You'll laugh so hard your sides will ache,
Your heart will go pitter-pat
Watching Felix, the wonderful cat.

From memory, after 45 years, because music and words together are stored in a more permanent memory than either separately.

There's nothing remarkable about it. All one has to do is hit the right keys at the right time and the instrument plays itself.
-- Johann Sebastian Bach

Wallingford
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Post by Wallingford » Thu Jul 26, 2007 12:12 am

ALSO:

American Composer JOHN ALDEN CARPENTER (still a figure in dire need of rediscovery) wrote a 15-minute ballet, Krazy Kat.
If I could tell my mom and dad
That the things we never had
Never mattered we were always ok
Getting ready for Christmas day
--Paul Simon

Corlyss_D
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Post by Corlyss_D » Thu Jul 26, 2007 1:10 am

Ralph wrote:Many of the classic cartoon characters were in scenarios that should have been offensive then and are now.
Retroactive PC, aka presentism. It's bad enough dealing with it in the postive now.
Corlyss
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dulcinea
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Post by dulcinea » Thu Jul 26, 2007 12:51 pm

Corlyss_D wrote:
Ralph wrote:Many of the classic cartoon characters were in scenarios that should have been offensive then and are now.
Retroactive PC, aka presentism. It's bad enough dealing with it in the postive now.
That's precisely why I have posted this subject. Ever wondered how--to quote a very obvious example--GONE WITH THE WIND would have been if it had been filmed after the 50s, when the civil rights movement became genuinely influential?
Let every thing that has breath praise the Lord! Alleluya!

Haydnseek
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Post by Haydnseek » Thu Jul 26, 2007 1:10 pm

Krazy Kat is an example of the comic strip rising to the level of art. It's not offensive but it can be unsettling and disturbing like other works of art. Great comedy is serious behind the laughter.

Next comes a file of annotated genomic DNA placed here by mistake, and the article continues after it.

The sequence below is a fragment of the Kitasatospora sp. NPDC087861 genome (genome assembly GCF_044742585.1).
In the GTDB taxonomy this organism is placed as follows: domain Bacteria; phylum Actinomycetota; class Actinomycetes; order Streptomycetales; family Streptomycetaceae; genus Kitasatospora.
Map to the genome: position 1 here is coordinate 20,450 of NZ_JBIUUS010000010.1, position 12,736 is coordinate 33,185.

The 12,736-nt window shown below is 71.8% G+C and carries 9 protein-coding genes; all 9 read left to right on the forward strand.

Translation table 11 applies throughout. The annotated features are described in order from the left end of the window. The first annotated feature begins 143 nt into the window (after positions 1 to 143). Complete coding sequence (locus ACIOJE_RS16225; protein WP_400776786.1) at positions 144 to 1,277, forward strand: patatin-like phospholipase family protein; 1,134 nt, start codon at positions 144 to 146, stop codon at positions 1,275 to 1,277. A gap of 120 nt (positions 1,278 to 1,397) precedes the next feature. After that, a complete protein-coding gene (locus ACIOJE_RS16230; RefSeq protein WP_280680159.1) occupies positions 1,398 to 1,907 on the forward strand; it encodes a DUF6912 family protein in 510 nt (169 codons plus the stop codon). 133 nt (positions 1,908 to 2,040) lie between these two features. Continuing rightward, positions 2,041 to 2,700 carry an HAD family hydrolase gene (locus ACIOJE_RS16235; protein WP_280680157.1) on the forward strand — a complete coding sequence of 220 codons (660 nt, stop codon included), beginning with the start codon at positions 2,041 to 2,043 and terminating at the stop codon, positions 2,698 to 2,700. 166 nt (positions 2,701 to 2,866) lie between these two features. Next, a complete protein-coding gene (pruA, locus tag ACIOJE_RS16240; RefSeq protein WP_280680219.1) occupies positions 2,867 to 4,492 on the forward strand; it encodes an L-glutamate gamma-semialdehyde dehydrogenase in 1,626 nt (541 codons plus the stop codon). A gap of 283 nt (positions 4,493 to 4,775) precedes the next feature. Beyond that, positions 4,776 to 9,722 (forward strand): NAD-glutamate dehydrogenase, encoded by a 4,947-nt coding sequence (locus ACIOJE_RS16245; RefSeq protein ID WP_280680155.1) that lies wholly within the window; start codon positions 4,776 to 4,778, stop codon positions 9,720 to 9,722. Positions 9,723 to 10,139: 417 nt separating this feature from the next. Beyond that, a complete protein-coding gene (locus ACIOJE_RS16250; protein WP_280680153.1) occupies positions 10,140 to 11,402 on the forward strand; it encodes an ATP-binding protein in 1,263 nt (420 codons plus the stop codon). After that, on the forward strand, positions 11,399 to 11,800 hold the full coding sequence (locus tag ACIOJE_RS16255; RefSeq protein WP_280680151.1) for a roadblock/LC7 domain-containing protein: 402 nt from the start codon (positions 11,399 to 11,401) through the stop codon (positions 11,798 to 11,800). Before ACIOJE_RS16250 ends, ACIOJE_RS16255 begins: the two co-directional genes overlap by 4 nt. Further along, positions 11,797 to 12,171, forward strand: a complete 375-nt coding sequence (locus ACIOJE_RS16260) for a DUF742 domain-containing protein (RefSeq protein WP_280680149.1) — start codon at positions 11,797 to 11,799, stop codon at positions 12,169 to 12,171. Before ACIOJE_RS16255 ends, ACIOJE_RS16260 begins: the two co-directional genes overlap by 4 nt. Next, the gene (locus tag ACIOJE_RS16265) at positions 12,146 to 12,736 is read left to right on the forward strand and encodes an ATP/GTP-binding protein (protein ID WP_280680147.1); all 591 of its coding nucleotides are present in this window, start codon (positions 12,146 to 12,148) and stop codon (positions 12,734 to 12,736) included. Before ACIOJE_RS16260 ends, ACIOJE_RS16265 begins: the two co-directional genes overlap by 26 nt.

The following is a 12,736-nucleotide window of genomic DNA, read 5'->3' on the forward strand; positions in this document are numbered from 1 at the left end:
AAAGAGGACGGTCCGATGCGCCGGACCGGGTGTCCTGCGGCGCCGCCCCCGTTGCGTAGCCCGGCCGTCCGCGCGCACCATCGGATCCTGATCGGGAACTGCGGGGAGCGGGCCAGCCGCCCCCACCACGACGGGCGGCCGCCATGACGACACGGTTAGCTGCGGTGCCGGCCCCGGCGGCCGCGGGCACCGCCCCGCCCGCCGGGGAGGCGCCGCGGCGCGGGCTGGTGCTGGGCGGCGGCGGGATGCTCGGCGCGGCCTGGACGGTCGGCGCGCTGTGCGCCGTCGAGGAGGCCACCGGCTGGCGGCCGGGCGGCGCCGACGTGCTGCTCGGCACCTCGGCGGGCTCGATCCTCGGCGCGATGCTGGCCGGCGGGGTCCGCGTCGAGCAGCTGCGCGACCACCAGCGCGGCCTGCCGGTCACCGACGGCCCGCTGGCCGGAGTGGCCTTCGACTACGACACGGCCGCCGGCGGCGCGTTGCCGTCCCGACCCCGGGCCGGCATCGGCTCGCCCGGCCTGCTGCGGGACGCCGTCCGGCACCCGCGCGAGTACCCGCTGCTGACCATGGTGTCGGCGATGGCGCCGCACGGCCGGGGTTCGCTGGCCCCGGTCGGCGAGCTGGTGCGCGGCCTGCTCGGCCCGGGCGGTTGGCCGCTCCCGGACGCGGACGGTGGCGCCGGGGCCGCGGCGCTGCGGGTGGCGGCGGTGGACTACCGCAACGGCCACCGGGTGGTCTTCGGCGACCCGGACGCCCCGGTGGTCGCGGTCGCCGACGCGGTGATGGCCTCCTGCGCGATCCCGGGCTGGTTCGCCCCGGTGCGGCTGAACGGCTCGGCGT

"The law isn't justice. It's a very imperfect mechanism. If you press exactly the right buttons and are also lucky, justice may show up in the answer. A mechanism is all the law was ever intended to be." - Raymond Chandler

SaulChanukah

Post by SaulChanukah » Thu Jul 26, 2007 10:42 pm

Hi there,

This is Saul posting in this thread, upholding my Pledge.
Yes even though I dont find this topic interesting at all, but a Pledge is a Pledge..

Wallingford
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Post by Wallingford » Fri Jul 27, 2007 2:39 pm

And it's this neurotic political correctness that will forever mitigate against any contemporary comic strip being a bona fide or distinguished contribution to the art form.

But now, take the case of one of my Top Five: Gus Arriola's Gordo:
http://www.carmelart.org/artists_pages/ ... riola.html
There was a strip that (strangely) had controversy follow it throughout its history. It's strange because Arriola himself was a true Mexican-American (his mother was Caucasian, his father Mexican); he did have his characters talk in stereotypical "ee" dialect at the very beginning, but early on (the 1950s) he did eliminate most of this because he was well aware that he was depicting his people. But this wasn't at the expense of artistry, and this is why virtually every newer strip you see today looks dull and boring in comparison. Arriola's graphic style--wedded to his matchless verbal wit--was astonishing.
If I could tell my mom and dad
That the things we never had
Never mattered we were always ok
Getting ready for Christmas day
--Paul Simon